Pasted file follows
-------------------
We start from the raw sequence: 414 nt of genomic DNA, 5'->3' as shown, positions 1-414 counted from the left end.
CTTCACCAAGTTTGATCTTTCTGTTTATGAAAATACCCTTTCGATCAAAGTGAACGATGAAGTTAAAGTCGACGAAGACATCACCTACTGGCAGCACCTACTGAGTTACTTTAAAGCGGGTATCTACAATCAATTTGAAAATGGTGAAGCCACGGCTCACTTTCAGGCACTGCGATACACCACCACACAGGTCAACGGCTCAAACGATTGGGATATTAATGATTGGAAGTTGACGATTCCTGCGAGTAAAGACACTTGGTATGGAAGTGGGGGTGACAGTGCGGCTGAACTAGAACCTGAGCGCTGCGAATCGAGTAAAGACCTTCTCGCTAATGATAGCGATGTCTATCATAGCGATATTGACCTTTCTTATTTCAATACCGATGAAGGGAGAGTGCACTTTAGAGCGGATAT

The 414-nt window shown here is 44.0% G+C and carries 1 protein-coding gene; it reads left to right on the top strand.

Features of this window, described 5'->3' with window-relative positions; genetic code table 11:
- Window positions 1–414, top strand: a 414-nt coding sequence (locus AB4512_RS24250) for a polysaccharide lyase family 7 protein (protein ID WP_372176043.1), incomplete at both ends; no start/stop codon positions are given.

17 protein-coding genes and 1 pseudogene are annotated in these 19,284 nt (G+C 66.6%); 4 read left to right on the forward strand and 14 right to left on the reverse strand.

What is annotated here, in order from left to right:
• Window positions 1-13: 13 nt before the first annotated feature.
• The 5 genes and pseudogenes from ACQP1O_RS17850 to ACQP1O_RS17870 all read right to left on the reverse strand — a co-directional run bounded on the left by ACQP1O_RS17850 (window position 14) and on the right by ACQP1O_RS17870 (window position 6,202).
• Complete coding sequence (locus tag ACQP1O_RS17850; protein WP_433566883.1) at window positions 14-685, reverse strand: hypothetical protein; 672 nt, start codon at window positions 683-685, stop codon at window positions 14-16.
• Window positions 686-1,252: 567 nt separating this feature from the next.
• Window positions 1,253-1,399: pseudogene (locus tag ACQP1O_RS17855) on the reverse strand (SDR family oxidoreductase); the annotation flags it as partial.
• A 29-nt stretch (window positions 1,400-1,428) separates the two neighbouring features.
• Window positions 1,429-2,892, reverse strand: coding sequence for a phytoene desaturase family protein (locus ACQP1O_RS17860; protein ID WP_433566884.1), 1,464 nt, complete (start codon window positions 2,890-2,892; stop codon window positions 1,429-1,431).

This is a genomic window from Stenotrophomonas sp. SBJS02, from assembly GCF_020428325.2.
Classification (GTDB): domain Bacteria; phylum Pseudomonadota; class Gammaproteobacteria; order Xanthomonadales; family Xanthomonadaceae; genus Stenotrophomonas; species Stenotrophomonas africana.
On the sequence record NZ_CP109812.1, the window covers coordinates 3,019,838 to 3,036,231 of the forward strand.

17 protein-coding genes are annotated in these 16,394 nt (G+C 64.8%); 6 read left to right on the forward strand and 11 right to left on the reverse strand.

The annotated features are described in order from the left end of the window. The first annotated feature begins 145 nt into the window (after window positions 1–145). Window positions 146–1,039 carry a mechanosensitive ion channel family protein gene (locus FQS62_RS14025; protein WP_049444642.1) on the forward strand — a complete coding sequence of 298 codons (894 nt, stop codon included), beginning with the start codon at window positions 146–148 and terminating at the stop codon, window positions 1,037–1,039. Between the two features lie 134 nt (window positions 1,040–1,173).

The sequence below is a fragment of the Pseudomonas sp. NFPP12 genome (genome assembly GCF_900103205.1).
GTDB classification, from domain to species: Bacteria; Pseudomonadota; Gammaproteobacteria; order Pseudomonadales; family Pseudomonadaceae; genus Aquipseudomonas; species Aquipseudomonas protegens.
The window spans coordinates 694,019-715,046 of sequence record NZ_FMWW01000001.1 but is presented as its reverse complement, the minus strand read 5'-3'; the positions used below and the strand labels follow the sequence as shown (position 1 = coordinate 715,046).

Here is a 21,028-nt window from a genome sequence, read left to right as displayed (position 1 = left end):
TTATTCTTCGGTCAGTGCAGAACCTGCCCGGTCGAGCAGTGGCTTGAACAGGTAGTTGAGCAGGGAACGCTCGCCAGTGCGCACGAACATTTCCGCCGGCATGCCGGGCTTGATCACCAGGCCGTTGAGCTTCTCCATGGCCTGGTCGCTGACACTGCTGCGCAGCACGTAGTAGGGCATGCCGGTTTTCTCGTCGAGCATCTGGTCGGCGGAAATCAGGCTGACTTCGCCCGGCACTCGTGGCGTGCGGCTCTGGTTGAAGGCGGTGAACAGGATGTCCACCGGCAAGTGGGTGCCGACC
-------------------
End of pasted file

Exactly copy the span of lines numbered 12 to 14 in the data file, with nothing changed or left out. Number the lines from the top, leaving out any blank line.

• Window positions 1,253-1,399: pseudogene (locus tag ACQP1O_RS17855) on the reverse strand (SDR family oxidoreductase); the annotation flags it as partial.
• A 29-nt stretch (window positions 1,400-1,428) separates the two neighbouring features.
• Window positions 1,429-2,892, reverse strand: coding sequence for a phytoene desaturase family protein (locus ACQP1O_RS17860; protein ID WP_433566884.1), 1,464 nt, complete (start codon window positions 2,890-2,892; stop codon window positions 1,429-1,431).